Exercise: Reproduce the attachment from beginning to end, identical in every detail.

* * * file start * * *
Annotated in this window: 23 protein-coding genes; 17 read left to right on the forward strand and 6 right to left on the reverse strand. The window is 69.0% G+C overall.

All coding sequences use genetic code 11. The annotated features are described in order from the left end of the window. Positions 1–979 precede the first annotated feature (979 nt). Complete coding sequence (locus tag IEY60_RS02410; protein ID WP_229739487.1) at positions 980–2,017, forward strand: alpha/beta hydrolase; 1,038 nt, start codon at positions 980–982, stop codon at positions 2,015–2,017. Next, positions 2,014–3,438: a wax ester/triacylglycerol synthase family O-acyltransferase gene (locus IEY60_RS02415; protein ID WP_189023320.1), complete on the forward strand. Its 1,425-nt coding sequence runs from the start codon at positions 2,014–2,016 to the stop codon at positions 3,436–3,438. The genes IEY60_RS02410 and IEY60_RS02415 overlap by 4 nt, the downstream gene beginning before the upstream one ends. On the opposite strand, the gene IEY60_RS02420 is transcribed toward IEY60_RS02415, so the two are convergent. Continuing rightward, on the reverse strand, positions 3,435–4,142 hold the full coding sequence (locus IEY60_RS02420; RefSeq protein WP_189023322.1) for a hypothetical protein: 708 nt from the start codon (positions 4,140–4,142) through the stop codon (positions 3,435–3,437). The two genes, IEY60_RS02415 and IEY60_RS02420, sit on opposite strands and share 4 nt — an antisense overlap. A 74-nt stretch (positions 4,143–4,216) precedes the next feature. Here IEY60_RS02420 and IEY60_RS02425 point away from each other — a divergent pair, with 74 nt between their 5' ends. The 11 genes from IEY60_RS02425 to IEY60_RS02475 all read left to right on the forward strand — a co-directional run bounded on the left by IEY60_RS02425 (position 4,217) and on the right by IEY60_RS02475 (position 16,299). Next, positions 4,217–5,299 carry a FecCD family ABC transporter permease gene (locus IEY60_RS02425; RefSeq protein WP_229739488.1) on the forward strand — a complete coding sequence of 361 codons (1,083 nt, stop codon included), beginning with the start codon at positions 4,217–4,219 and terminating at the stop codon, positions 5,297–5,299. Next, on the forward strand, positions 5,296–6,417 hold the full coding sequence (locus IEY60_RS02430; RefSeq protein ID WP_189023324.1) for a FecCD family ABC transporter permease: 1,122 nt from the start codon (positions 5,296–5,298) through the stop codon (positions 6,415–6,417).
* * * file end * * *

Annotated in this window: 23 protein-coding genes; 17 read left to right on the forward strand and 6 right to left on the reverse strand. The window is 69.0% G+C overall.

All coding sequences use genetic code 11. The annotated features are described in order from the left end of the window. Positions 1–979 precede the first annotated feature (979 nt). Complete coding sequence (locus tag IEY60_RS02410; protein ID WP_229739487.1) at positions 980–2,017, forward strand: alpha/beta hydrolase; 1,038 nt, start codon at positions 980–982, stop codon at positions 2,015–2,017. Next, positions 2,014–3,438: a wax ester/triacylglycerol synthase family O-acyltransferase gene (locus IEY60_RS02415; protein ID WP_189023320.1), complete on the forward strand. Its 1,425-nt coding sequence runs from the start codon at positions 2,014–2,016 to the stop codon at positions 3,436–3,438. The genes IEY60_RS02410 and IEY60_RS02415 overlap by 4 nt, the downstream gene beginning before the upstream one ends. On the opposite strand, the gene IEY60_RS02420 is transcribed toward IEY60_RS02415, so the two are convergent. Continuing rightward, on the reverse strand, positions 3,435–4,142 hold the full coding sequence (locus IEY60_RS02420; RefSeq protein WP_189023322.1) for a hypothetical protein: 708 nt from the start codon (positions 4,140–4,142) through the stop codon (positions 3,435–3,437). The two genes, IEY60_RS02415 and IEY60_RS02420, sit on opposite strands and share 4 nt — an antisense overlap. A 74-nt stretch (positions 4,143–4,216) precedes the next feature. Here IEY60_RS02420 and IEY60_RS02425 point away from each other — a divergent pair, with 74 nt between their 5' ends. The 11 genes from IEY60_RS02425 to IEY60_RS02475 all read left to right on the forward strand — a co-directional run bounded on the left by IEY60_RS02425 (position 4,217) and on the right by IEY60_RS02475 (position 16,299). Next, positions 4,217–5,299 carry a FecCD family ABC transporter permease gene (locus IEY60_RS02425; RefSeq protein WP_229739488.1) on the forward strand — a complete coding sequence of 361 codons (1,083 nt, stop codon included), beginning with the start codon at positions 4,217–4,219 and terminating at the stop codon, positions 5,297–5,299. Next, on the forward strand, positions 5,296–6,417 hold the full coding sequence (locus IEY60_RS02430; RefSeq protein ID WP_189023324.1) for a FecCD family ABC transporter permease: 1,122 nt from the start codon (positions 5,296–5,298) through the stop codon (positions 6,415–6,417).